In France, at the beginning of Sixteenth Century, there were the first companies of tramp actors. They didn’t develop spontaneously but, on the contrary, they were born in recreational association: lay confraternities just has the “Confrèrje de la passion” or other association with recreational and cultural aims like the “Societes joyeuses, societes des sots” or societies of students or corporation of clerks. Their plays were performed at court, with stage designing based on Italian models, or in university colleges on simpler structures decorated by arras placed on three sides of the stage. The tramp companies had to use similar staging even if their theatres were pourers with only one curtain. The costumes were also very poor; in fact they were not very different from everyday clothes and they only had some accessories to qualify the characters. The middle – class circle in which those performances were created influenced their plays: at the begining morality, “sotties” was characterized by a moral main theme; they contained allegorical personification and a “sol”: a madman who wore jester clothes and a hat like a jolly and who treated the vices of society ironically. The farces was a dramatic performance typical of French theatre. The main themes were political and social and, in particular, there were polemics against clergy and corpuration in justice administration. The recitation of French companies was based on a realistic gesticulation which was often vulgar. The first theatre was born in Paris; it was called “Hotel de borgogne”.
In the Sixteenth Century, in Spain, like in Italy and in France, there were tramp companies that recited sacred and profane texts by F. Lope de Vega, Tirso de Molina and P.Calderòn de la Barca. All these playrights wrote for the court, the public theatres and for religious plays: the COMEDIAS DOS SANTOS and the AUTOS SACRAMENTALES. The “comedias dos santos” was organized during the feast of saints, and the dramatisation was about saints’ life. The scenic realization was incisive with quick changes of costumes. The scene was used in all of its extension: the ground of the stage was divided by a curtain in two zones, on that there was a divisible tunnel. Divine characters could appear on the tunnel and demoniacal characters could appear from the ground. During the Seventeenth Century the “auto sacramental” was portrayed in Madrid and in the other Spanish towns every year for the Corpus Domini feast. At that time these plays were portrayed on some carts. On these carts the play was replayed and moved to different places of the town. The carts were composed of two flats communicating through a ladder and they were divided into Carro Malo and Carro Bueno. The public surrounded the carts and every anlooker had a different point of view. Later they built some stairs for the public on the three sides.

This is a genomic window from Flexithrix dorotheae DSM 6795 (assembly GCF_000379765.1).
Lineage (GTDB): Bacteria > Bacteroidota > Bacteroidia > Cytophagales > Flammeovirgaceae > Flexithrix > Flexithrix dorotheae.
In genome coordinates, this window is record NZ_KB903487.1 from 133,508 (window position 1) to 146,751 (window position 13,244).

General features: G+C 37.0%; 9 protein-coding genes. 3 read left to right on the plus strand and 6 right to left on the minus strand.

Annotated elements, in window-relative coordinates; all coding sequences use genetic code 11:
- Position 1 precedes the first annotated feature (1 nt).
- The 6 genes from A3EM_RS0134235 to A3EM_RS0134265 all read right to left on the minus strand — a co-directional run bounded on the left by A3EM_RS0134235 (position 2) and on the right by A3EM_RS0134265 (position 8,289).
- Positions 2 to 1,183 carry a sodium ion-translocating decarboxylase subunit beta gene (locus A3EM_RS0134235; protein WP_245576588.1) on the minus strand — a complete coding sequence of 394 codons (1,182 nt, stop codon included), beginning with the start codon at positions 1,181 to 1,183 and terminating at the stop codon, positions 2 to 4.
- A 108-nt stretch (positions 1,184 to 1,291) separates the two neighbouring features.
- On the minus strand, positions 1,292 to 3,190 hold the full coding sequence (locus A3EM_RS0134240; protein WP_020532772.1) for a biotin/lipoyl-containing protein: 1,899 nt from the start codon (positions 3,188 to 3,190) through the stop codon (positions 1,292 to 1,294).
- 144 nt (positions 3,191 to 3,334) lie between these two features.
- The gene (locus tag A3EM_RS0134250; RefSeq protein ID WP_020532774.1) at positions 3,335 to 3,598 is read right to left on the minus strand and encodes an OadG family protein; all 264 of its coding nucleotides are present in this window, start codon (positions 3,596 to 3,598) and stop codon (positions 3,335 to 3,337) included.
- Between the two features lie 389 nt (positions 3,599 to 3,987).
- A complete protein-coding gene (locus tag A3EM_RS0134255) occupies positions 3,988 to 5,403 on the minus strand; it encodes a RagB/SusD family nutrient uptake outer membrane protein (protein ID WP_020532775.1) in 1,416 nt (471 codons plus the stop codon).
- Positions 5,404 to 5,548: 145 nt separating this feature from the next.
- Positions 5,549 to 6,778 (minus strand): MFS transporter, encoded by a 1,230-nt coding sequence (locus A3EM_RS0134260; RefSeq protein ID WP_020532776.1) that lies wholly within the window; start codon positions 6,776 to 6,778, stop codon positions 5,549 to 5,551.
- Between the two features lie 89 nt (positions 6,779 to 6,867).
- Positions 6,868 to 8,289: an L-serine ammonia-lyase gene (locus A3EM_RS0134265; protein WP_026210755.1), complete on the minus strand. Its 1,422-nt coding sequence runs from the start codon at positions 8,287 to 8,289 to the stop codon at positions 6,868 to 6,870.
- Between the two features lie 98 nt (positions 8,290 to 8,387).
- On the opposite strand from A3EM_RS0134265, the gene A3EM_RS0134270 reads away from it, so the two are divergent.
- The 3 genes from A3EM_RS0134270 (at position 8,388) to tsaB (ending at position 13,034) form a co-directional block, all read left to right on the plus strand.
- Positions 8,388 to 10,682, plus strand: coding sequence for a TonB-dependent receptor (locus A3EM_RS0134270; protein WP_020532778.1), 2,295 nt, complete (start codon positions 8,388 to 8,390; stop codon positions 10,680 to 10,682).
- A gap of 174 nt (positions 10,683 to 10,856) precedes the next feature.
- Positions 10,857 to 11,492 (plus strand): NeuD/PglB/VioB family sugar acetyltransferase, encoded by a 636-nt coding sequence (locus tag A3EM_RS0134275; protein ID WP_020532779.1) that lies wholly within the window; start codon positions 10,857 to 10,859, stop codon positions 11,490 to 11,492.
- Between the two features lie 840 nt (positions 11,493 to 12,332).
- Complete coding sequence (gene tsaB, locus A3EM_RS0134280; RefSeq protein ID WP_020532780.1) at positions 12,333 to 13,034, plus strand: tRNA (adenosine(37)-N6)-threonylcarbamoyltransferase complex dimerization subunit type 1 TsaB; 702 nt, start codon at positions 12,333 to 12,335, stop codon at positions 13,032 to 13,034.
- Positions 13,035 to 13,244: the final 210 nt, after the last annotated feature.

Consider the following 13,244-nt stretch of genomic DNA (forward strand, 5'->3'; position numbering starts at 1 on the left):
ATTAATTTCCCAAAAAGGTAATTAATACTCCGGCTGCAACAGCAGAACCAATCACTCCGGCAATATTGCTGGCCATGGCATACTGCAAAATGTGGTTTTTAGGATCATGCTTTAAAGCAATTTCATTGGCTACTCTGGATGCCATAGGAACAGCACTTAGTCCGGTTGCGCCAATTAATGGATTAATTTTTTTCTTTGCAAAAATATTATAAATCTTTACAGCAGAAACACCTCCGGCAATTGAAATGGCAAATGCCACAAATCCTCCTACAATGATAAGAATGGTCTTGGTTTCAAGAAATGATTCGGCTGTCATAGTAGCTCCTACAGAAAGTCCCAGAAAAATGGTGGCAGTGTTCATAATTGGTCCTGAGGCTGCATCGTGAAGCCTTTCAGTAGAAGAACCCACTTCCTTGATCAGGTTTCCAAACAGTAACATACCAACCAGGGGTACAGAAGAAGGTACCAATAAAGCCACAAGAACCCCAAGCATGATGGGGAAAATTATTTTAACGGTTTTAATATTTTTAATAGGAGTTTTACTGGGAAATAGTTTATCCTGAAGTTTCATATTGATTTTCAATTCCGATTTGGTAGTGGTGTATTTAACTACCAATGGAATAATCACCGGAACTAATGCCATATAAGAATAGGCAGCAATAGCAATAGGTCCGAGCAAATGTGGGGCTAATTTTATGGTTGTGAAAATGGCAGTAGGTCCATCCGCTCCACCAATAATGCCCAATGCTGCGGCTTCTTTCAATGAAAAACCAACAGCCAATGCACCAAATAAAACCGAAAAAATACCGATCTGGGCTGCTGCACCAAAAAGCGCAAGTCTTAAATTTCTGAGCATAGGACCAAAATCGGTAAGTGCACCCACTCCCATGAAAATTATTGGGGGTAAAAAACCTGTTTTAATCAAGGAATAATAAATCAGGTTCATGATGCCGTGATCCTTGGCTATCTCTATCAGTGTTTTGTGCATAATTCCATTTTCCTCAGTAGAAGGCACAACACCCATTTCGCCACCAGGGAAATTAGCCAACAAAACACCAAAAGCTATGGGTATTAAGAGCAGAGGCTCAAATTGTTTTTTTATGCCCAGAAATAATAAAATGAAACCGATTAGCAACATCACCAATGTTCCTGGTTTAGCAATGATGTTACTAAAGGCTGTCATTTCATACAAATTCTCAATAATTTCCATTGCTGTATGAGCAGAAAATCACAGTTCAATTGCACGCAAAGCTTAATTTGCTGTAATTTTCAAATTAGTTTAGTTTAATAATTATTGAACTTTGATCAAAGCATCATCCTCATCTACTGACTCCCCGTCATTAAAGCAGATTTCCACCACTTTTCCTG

In Germany the theatre story began with the liturgical drama that lasted for five century. The Fastnachtspiel was the principal current in Germany, which was born in the half of Fifteenth Century. The Fastnachtspiel was a carnival moment, of the convivial happiness, in which there were short dialogues, introduced by a presenter. The most important writer of farces, comedies and tragedies was the shoe-repairer H. Sachs, from Nuremberg. His inspirings were the farmers and the artisans; in fact he wrote everyday’s situations, where he expressed a keen of good life’s world. In the Seventeenth Century, in Germany, the Baroque Catholic Theatre was born. It lasted until the next century. It was a theatre in Latin in which they used modern machine for the staging; this kind of performance often referred to the Bible. In this age the theatre rooms contained about three thousand people.